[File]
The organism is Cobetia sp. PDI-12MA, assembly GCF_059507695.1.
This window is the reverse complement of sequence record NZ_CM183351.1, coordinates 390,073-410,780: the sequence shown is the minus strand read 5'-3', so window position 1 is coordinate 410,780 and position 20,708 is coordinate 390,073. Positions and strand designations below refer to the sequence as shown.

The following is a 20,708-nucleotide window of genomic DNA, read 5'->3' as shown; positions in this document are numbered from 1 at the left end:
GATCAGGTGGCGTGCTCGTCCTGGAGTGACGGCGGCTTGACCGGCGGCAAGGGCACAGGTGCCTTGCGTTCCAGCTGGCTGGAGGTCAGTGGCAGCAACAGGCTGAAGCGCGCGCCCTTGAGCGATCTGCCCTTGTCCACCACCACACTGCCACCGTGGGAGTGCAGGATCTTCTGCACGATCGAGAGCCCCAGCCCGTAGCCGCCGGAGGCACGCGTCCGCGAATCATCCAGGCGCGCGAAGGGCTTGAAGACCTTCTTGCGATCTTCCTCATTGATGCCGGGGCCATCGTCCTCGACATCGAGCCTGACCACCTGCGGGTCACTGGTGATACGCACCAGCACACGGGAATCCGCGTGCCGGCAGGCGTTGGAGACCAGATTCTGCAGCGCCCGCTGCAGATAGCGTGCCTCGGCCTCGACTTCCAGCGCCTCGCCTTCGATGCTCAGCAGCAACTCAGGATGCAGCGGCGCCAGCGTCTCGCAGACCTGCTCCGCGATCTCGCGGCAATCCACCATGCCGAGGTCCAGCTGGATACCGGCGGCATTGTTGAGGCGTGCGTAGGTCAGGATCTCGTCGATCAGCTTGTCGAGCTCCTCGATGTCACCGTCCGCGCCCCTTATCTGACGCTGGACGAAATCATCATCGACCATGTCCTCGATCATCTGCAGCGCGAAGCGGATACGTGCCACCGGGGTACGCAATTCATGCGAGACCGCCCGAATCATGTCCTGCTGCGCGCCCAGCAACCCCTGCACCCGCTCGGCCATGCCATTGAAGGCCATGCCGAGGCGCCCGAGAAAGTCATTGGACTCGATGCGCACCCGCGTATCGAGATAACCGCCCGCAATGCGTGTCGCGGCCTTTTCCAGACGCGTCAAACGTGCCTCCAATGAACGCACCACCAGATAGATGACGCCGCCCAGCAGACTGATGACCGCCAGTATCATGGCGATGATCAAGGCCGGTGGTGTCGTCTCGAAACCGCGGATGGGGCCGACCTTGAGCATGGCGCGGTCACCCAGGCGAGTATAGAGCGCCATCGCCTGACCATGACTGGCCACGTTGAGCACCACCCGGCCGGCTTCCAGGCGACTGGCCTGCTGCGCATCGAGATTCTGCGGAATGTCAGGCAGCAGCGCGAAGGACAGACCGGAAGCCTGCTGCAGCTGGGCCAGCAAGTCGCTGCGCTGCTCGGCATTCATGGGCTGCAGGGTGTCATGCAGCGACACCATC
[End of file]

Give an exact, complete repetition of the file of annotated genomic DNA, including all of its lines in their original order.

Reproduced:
The organism is Cobetia sp. PDI-12MA, assembly GCF_059507695.1.
This window is the reverse complement of sequence record NZ_CM183351.1, coordinates 390,073-410,780: the sequence shown is the minus strand read 5'-3', so window position 1 is coordinate 410,780 and position 20,708 is coordinate 390,073. Positions and strand designations below refer to the sequence as shown.

The following is a 20,708-nucleotide window of genomic DNA, read 5'->3' as shown; positions in this document are numbered from 1 at the left end:
GATCAGGTGGCGTGCTCGTCCTGGAGTGACGGCGGCTTGACCGGCGGCAAGGGCACAGGTGCCTTGCGTTCCAGCTGGCTGGAGGTCAGTGGCAGCAACAGGCTGAAGCGCGCGCCCTTGAGCGATCTGCCCTTGTCCACCACCACACTGCCACCGTGGGAGTGCAGGATCTTCTGCACGATCGAGAGCCCCAGCCCGTAGCCGCCGGAGGCACGCGTCCGCGAATCATCCAGGCGCGCGAAGGGCTTGAAGACCTTCTTGCGATCTTCCTCATTGATGCCGGGGCCATCGTCCTCGACATCGAGCCTGACCACCTGCGGGTCACTGGTGATACGCACCAGCACACGGGAATCCGCGTGCCGGCAGGCGTTGGAGACCAGATTCTGCAGCGCCCGCTGCAGATAGCGTGCCTCGGCCTCGACTTCCAGCGCCTCGCCTTCGATGCTCAGCAGCAACTCAGGATGCAGCGGCGCCAGCGTCTCGCAGACCTGCTCCGCGATCTCGCGGCAATCCACCATGCCGAGGTCCAGCTGGATACCGGCGGCATTGTTGAGGCGTGCGTAGGTCAGGATCTCGTCGATCAGCTTGTCGAGCTCCTCGATGTCACCGTCCGCGCCCCTTATCTGACGCTGGACGAAATCATCATCGACCATGTCCTCGATCATCTGCAGCGCGAAGCGGATACGTGCCACCGGGGTACGCAATTCATGCGAGACCGCCCGAATCATGTCCTGCTGCGCGCCCAGCAACCCCTGCACCCGCTCGGCCATGCCATTGAAGGCCATGCCGAGGCGCCCGAGAAAGTCATTGGACTCGATGCGCACCCGCGTATCGAGATAACCGCCCGCAATGCGTGTCGCGGCCTTTTCCAGACGCGTCAAACGTGCCTCCAATGAACGCACCACCAGATAGATGACGCCGCCCAGCAGACTGATGACCGCCAGTATCATGGCGATGATCAAGGCCGGTGGTGTCGTCTCGAAACCGCGGATGGGGCCGACCTTGAGCATGGCGCGGTCACCCAGGCGAGTATAGAGCGCCATCGCCTGACCATGACTGGCCACGTTGAGCACCACCCGGCCGGCTTCCAGGCGACTGGCCTGCTGCGCATCGAGATTCTGCGGAATGTCAGGCAGCAGCGCGAAGGACAGACCGGAAGCCTGCTGCAGCTGGGCCAGCAAGTCGCTGCGCTGCTCGGCATTCATGGGCTGCAGGGTGTCATGCAGCGACACCATC